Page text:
Effect of Pretreatment with Indomethacin on Amoxycillin-induced Gastric Protection

Prior treatment of animals with indomethacin slightly aggravated ethanol-induced gastric lesions. However, indomethacin pretreatment greatly reduced the gastric protection by amoxycillin against ethanol-induced gastric mucosal injury [Table - 1].

Effect of Amoxycillin on Gastric Mucosal NP-SH Content

The gastric mucosal NP-SH content was significantly depleted after the administration of ethanol. Amoxycillin alone did not produce any significant change in NP-SH levels in the stomach of rats which were not exposed to ethanol. However, treatment with amoxycillin significantly inhibited ethanol-induced depletion of NP-SH levels and restored it towards control values [Table - 2].

Effect of Amoxycillin on the Luminol-Dependent Chemiluminescence (CL) Responses of PMNs Stimulated with PMA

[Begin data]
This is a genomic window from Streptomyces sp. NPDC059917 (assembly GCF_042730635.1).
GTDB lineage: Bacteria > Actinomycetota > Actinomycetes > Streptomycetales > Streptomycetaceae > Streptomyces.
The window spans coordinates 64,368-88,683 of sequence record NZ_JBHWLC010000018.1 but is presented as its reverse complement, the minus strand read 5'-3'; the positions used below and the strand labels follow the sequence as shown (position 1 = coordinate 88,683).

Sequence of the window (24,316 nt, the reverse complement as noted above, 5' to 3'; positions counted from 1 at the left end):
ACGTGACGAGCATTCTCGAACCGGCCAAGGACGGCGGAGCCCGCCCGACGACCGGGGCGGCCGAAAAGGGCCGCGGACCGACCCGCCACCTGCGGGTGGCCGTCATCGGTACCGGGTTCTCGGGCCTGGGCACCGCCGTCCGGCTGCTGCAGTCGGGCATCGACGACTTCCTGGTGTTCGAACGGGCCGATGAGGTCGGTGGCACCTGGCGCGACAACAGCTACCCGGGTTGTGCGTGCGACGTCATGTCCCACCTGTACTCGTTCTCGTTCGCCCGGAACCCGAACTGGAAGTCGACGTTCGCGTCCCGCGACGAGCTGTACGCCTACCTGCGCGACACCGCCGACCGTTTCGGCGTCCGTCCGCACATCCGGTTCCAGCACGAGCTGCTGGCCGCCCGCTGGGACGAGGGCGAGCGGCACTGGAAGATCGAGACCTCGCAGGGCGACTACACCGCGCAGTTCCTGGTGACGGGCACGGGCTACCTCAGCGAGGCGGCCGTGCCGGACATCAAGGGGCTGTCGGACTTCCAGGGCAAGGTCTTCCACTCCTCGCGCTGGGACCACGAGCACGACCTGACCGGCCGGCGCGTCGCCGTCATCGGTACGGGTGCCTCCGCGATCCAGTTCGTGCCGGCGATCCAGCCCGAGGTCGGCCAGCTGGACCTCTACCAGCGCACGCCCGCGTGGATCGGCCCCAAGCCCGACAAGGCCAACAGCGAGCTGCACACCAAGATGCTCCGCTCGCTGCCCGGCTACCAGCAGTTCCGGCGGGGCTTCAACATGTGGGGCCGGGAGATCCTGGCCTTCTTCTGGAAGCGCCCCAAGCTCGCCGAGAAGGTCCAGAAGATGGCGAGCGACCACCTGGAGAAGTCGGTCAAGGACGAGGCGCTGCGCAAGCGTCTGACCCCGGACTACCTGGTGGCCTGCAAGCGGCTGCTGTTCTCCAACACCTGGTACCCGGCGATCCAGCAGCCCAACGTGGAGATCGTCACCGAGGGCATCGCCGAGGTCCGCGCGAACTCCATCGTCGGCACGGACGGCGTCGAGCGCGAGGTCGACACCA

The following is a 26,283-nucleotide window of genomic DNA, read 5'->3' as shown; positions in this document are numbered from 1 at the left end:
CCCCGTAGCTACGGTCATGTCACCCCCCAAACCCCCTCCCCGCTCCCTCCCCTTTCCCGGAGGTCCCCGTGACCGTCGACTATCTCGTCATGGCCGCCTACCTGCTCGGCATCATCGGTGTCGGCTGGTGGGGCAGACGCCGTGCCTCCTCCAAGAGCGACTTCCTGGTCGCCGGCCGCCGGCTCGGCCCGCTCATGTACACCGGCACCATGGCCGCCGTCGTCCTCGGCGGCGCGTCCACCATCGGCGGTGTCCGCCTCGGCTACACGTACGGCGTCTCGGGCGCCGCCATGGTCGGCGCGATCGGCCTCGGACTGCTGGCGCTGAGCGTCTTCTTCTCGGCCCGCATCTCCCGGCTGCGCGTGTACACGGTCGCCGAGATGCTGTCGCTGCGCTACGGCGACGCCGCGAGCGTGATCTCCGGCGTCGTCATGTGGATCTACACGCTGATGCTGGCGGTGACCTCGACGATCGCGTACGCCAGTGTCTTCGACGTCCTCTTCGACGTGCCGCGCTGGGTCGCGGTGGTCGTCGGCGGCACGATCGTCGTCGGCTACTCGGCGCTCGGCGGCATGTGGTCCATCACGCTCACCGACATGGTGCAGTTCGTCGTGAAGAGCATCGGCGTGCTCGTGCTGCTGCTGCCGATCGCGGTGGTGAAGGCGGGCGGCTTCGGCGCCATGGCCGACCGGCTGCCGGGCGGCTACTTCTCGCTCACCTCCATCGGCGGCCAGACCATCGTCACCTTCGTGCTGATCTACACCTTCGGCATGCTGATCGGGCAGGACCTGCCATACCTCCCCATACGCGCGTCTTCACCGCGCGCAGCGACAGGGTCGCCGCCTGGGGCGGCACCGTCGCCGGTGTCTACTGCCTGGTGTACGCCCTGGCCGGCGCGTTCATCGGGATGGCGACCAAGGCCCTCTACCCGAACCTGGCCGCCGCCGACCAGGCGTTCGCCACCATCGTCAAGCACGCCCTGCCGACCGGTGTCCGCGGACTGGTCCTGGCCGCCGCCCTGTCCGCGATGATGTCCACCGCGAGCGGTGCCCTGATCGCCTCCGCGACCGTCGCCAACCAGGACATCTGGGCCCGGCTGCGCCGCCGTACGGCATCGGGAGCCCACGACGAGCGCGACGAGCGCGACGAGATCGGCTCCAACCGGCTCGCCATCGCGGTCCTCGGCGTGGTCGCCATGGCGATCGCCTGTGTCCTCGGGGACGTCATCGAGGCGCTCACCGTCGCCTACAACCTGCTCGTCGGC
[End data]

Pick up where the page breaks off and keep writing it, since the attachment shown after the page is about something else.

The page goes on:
Amoxycillin dose-dependently inhibited PMA­stimulated CL responses of isolated human PMNs [Table - 3]. Amoxycillin, in the concentrations used, did not induce CL response of unstimulated PMNs in the presence of luminol. Similarly, the viability of the cells was unaffected in the presence of various concentrations of amoxycillin (data not shown).


   Discussion Top


This study demonstrates that the antimicrobial agent, amoxycillin, significantly attenuates ethano­induced gastric lesions in rats. Furthermore, it furnishes data that elucidates the potential mechanisms of amoxycillin-induced gastric protection. These results confirmed the previously published reports that amoxycillin possesses antioxidant and cytoprotective properties [12],[13] .